About the Institute
March 17, 2016
New poll shows majority of Americans don't know the Senate's role in confirming a Supreme Court Justice
National poll results show knowledge about the U.S. Senate is incredibly low, but Americans remain optimistic about the future of our government
BOSTON – Today the Edward M. Kennedy Institute for the United States Senate released the results of a national poll gauging Americans’ knowledge about the United States Senate and its role in confirming a Supreme Court Justice, and their view on government and civic engagement. The results show that most Americans lack basic knowledge about the U.S. Senate, but are optimistic about the future of government.
“It’s alarming that our poll finds that more than half of the country doesn’t know the very important role the Senate plays in selecting our U.S. Supreme Court justices,” said Jean MacCormack, President of the Edward M. Kennedy Institute. “Since opening last March thousands of individuals have visited the Institute to learn about the important role of the U.S. Senate in our government through our state-of-the-art interactive experience. This poll shows that our mission to educate our visitors about the Senate and to encourage civic engagement is as important as ever, and we are excited to be launching into our second year open with much work left to do.”
The results show that most Americans lack knowledge about the U.S. Senate with less than half (46%) that know that each state has two Senators. About one-third (35%) are able to name one of their two Senators and just 16% able to name both Senators. Only 36% of Americans polled can explain that the Senate confirms a new Supreme Court Justice.
The results also found that few Americans are reaching out to Congress. Four out of five Americans (82%) have not contacted their representative in Washington, and only half think reaching out would make a difference (major or minor).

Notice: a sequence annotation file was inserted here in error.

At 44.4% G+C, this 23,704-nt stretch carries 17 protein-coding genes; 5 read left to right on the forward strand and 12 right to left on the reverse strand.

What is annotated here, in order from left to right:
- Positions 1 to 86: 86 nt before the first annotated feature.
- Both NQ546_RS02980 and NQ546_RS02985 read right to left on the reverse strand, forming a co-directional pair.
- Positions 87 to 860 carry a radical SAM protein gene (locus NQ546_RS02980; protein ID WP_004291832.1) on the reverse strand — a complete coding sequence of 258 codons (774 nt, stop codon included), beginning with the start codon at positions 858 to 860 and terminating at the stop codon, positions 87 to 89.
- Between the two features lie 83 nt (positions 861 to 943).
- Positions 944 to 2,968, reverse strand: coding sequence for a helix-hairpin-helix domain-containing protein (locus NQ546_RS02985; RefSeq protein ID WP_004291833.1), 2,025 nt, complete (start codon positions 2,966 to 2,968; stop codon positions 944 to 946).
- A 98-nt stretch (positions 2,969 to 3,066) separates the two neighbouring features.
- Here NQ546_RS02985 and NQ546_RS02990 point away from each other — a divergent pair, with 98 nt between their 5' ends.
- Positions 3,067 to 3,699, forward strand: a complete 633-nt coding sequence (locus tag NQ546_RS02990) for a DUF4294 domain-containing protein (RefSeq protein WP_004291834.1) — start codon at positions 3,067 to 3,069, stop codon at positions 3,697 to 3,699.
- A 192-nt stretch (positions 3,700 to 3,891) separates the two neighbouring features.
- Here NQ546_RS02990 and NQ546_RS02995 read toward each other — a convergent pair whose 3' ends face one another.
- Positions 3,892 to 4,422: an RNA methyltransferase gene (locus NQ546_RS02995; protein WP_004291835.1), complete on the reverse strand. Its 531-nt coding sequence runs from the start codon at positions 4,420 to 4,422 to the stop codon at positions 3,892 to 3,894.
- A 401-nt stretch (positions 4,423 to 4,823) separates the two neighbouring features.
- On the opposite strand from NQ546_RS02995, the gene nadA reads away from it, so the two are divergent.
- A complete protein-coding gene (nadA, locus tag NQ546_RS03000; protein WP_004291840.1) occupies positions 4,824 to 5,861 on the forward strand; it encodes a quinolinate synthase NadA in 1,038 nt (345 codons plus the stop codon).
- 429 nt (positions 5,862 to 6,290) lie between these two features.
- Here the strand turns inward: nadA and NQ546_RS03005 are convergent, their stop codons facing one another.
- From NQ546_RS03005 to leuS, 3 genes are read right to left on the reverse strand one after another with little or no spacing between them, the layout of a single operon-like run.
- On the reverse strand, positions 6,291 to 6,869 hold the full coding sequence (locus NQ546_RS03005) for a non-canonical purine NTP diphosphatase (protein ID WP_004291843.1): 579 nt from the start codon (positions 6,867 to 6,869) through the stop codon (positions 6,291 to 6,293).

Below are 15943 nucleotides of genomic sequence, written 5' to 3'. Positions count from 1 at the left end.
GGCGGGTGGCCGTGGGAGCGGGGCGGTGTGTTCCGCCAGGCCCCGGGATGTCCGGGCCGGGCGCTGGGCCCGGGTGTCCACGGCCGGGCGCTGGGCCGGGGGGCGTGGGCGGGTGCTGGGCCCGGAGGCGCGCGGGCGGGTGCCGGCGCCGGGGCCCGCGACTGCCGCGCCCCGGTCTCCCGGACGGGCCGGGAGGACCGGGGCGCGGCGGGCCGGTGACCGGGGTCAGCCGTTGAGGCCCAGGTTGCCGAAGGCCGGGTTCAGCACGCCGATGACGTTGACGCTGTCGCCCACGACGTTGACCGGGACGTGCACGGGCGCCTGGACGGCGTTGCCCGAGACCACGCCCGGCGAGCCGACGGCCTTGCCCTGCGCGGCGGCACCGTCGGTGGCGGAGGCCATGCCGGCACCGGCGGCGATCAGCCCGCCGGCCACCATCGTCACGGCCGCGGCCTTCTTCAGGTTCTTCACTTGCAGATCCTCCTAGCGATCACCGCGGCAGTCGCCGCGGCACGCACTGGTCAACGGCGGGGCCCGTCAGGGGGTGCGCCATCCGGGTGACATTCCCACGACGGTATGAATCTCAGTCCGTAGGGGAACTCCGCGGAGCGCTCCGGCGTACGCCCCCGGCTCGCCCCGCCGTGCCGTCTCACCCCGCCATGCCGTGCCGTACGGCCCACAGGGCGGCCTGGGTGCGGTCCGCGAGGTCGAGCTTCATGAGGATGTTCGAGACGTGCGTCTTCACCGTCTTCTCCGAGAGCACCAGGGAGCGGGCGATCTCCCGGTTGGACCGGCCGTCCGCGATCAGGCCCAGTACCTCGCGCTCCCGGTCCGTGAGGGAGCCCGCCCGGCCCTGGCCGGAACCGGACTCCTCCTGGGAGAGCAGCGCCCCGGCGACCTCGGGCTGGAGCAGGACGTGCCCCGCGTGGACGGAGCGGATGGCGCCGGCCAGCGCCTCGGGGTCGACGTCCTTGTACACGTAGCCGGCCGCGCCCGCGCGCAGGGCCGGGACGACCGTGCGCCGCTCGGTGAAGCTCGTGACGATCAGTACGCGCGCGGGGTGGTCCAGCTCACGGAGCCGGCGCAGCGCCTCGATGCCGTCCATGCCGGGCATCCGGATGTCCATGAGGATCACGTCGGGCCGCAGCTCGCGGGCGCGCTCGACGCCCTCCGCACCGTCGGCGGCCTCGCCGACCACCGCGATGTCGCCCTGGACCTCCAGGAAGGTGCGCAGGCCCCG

But despite limited knowledge about the Senate, optimism about the future of government remains, and about one-quarter (27%) of Americans expect to be more engaged in their communities in the coming year. Four out of five Americans agree that “Americans can create social and political change,” and 85% of Americans agree that “Educating youth about our government leads to a better-functioning democracy.”
The poll also shows that Americans are divided over the Senate’s ability to find places of agreement, with just about 45% that believe that “Senators are able to find places for agreement and get things done across party lines.” Americans are similarly divided on whether their priorities are being addressed by 2016 presidential candidates, with just about half of Americans (49%) that believe that they are.
The Edward M. Kennedy Institute opened in Boston last March with a mission of educating the public about the important role of the U.S. Senate in our government, encouraging participatory democracy, and inspiring the next generation of citizens to engage in the civic life of their communities.
The study was conducted by Beck Research LLC via telephone by SSRS, an independent research company. Interviews were conducted from February 24 – 28, 2016 among a sample of 1,025 adults. View the full results here.
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